The founding pastor of a Christian motorcycle club who was originally charged with street terrorism for his role in a 2008 brawl in Newport Beach with the Hells Angels has pleaded guilty to a lesser charge and been sentenced to probation.
Philip Aguilar, 62, was sentenced Thursday and given credit for time he’d already spent in jail. He pleaded guilty to a single misdemeanor count of a prohibited person owning ammunition.
In exchange for his guilty plea, prosecutors agreed to drop three felony weapons and street-terrorism charges.
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The plea brought to a close a case that highlighted the controversial Christian ministry’s descent into what prosecutors alleged was a criminal enterprise.
The charges stemmed from a July 2008 bar fight on the waterfront in Newport Beach between the Set Free Soldiers and the Hells Angels, a brawl that ended with two stabbings and one man being pelted with a billiard ball.
In a predawn raid in August 2008, authorities seized dozens of weapons and thousands of rounds of ammunition at four homes on Archer Street in Anaheim owned by Set Free.
Aguilar served prison time for child abuse in the 1970s, and as a convicted felon is prohibited from having a firearm and ammunition.
He converted to Christianity in prison and founded Set Free Worldwide Ministries in 1982.
Police and prosecutors contend that the group evolved into a criminal motorcycle gang in recent years, but Set Free describes itself as a Christian ministry that ministers to ex-convicts and recovering drug addicts.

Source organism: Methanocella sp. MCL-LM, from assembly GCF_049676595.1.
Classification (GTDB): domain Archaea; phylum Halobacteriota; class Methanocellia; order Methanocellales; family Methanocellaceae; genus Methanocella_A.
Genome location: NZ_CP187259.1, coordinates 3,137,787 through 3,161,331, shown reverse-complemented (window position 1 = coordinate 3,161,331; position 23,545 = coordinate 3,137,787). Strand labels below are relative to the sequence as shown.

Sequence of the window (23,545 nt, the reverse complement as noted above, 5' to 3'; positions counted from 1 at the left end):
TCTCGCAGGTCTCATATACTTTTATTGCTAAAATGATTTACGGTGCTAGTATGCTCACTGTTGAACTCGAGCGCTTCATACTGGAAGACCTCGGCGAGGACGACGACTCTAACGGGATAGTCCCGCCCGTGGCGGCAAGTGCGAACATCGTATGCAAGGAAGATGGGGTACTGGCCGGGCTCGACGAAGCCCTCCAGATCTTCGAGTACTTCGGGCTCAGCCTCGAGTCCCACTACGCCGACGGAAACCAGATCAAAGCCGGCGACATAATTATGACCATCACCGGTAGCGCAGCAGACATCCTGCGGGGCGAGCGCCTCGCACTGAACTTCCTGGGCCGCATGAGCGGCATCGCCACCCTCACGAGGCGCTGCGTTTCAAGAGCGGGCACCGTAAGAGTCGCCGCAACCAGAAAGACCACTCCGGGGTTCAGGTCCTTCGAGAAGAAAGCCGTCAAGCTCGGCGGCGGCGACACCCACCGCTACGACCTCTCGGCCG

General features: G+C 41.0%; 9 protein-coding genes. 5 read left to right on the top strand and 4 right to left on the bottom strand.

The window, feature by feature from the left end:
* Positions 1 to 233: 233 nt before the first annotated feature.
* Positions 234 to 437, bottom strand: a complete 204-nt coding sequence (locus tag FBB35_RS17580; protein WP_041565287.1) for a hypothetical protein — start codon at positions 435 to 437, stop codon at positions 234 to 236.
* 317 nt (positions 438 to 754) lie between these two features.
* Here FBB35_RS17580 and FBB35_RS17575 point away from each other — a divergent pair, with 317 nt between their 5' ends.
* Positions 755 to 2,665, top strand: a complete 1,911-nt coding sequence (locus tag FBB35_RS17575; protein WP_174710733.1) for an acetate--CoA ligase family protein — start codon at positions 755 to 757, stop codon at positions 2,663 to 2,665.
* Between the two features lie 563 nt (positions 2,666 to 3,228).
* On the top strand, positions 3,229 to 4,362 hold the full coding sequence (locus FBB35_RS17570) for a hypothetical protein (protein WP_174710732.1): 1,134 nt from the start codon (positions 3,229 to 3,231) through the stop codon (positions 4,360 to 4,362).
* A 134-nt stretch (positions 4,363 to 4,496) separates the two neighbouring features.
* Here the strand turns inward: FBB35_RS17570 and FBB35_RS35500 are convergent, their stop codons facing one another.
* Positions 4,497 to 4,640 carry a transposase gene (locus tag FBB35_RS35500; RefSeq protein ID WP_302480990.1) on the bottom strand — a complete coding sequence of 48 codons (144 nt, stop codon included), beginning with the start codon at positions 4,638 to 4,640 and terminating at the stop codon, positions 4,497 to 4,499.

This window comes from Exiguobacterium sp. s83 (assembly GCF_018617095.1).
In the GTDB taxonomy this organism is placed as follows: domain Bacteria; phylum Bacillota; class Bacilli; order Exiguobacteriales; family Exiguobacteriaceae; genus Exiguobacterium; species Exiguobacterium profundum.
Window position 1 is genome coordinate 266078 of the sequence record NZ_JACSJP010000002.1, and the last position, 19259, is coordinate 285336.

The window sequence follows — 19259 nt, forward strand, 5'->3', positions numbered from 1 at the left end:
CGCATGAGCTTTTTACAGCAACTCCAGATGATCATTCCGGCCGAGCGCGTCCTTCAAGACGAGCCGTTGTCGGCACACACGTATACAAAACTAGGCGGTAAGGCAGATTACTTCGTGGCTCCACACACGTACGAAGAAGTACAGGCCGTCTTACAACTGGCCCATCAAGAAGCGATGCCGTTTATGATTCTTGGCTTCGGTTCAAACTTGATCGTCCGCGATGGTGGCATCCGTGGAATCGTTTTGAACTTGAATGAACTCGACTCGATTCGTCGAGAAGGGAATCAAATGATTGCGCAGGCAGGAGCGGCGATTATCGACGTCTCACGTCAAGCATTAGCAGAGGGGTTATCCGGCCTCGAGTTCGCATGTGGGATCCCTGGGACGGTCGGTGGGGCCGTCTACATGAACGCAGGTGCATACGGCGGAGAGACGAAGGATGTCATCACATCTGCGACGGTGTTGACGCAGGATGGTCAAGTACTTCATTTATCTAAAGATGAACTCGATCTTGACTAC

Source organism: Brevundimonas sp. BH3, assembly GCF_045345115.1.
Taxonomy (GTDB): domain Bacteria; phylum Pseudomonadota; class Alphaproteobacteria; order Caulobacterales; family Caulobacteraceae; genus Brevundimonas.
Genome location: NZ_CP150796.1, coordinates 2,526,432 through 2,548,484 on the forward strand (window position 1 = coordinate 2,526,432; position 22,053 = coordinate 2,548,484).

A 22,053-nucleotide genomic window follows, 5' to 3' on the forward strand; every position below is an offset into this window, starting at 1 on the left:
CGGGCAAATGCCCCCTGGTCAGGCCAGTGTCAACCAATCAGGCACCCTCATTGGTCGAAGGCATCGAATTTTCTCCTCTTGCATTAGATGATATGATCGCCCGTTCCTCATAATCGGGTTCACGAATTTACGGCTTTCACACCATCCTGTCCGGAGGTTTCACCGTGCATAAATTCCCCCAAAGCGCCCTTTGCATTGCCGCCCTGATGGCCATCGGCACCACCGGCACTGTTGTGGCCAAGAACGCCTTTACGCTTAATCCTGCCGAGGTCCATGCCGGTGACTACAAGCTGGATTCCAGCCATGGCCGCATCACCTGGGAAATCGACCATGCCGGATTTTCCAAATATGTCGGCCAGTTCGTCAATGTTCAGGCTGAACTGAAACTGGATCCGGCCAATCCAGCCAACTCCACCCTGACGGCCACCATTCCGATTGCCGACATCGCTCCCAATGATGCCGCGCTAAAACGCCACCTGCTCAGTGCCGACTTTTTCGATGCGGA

Several members of the Anaheim-based group, including Aguilar’s son Matthew, have pleaded guilty to charges stemming from the brawl and subsequent raids.
Ultimately, prosecutors filed attempted murder charges against only one of the Set Free Soldiers, Jose Enrique Quinones, 43, of Anaheim.
In December, Quinones pleaded guilty to that charge and a charge of street terrorism, plus a sentencing enhancement of causing great bodily injury, and was sentenced to eight years in state prison.
Four other Set Free Soldiers were charged with weapons and gang-related crimes.
Aguilar’s son, Matthew John Aguilar, 31, of Anaheim pleaded guilty to possession of a deadly weapon and is scheduled to be sentenced on Nov. 14, Emami said.
The elder Aguilar’s son in law, Michael Alan Timanus Jr., 31, faces charges of street terrorism and possession of a firearm by a felon. His case appears to be set for a preliminary hearing, Emami said.
In December 2008, Rodrigo Jose Requejo, 36, of Westminster, pleaded guilty to one felony count of aggravated assault for his role in the brawl. He was sentenced to three years of formal probation and 30 days in jail.
Meanwhile, Glenn Arthur Schoemen, 58, pleaded guilty in September to street terrorism and being an accessory after the fact, Emami said. Schoemen was sentenced to three years informal probation and 120 days in jail.
Two alleged associates of the Hells Angels motorcycle club also were charged in connection with the fight.
In early March, a judge tossed out drug and weapons charges against Brian David Heslington, 37, of Costa Mesa, citing concerns about a Newport Beach detective’s honesty.
The District Attorney’s office “was unable to proceed at the time” with the case but reserves the right to refile charges against Heslington, Emami said.
Another Hells Angels member to be charged in the incident, John Phillip Lloyd, 42, faces a jury trail on June 4 on charges of street terrorism and being a gang member carrying a loaded weapon, Emami said.